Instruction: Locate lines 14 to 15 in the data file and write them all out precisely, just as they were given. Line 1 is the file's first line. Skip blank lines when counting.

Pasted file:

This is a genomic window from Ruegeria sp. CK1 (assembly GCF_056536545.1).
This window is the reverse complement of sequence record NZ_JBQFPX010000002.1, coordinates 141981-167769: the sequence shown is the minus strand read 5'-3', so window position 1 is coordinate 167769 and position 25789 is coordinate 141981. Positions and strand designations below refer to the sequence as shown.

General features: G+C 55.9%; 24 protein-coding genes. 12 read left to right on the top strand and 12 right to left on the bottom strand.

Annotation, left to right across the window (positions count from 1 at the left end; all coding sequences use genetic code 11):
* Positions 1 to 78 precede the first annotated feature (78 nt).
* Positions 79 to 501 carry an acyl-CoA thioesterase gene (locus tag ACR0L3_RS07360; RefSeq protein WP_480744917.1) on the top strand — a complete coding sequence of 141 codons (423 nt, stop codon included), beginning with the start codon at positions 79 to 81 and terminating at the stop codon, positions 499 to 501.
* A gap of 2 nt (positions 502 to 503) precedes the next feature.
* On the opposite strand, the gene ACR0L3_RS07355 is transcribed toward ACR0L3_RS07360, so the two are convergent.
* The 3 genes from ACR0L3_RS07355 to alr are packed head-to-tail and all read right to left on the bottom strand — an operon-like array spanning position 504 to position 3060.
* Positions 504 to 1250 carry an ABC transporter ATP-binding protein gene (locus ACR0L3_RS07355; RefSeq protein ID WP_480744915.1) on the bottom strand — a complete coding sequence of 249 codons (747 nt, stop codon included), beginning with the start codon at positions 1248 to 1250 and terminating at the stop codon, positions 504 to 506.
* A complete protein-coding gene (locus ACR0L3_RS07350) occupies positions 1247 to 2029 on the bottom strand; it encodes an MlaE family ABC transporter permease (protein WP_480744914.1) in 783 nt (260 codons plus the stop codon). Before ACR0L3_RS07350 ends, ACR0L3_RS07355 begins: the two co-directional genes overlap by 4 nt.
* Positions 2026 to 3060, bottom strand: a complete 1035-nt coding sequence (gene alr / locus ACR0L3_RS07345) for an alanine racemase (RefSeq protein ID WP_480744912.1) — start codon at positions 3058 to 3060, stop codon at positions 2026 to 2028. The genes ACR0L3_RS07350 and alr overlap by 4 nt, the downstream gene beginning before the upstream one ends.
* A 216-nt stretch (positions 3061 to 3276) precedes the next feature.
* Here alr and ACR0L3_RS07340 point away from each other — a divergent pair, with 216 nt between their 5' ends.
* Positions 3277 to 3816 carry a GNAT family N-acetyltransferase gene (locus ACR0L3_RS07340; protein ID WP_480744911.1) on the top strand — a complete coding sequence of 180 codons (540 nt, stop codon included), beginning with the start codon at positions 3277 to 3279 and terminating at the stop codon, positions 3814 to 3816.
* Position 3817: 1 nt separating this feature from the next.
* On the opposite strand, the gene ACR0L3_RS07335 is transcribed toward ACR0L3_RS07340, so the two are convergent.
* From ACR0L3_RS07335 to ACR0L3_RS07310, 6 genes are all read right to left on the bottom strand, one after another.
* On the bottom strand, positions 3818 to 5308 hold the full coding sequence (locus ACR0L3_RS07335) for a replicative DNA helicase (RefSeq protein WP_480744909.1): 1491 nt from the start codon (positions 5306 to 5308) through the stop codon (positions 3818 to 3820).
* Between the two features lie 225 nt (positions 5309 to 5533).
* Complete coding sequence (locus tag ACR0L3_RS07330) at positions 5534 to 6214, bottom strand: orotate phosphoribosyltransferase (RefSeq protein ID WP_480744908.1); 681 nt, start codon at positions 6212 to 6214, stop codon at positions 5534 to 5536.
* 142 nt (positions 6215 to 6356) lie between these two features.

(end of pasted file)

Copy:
* Here alr and ACR0L3_RS07340 point away from each other — a divergent pair, with 216 nt between their 5' ends.
* Positions 3277 to 3816 carry a GNAT family N-acetyltransferase gene (locus ACR0L3_RS07340; protein ID WP_480744911.1) on the top strand — a complete coding sequence of 180 codons (540 nt, stop codon included), beginning with the start codon at positions 3277 to 3279 and terminating at the stop codon, positions 3814 to 3816.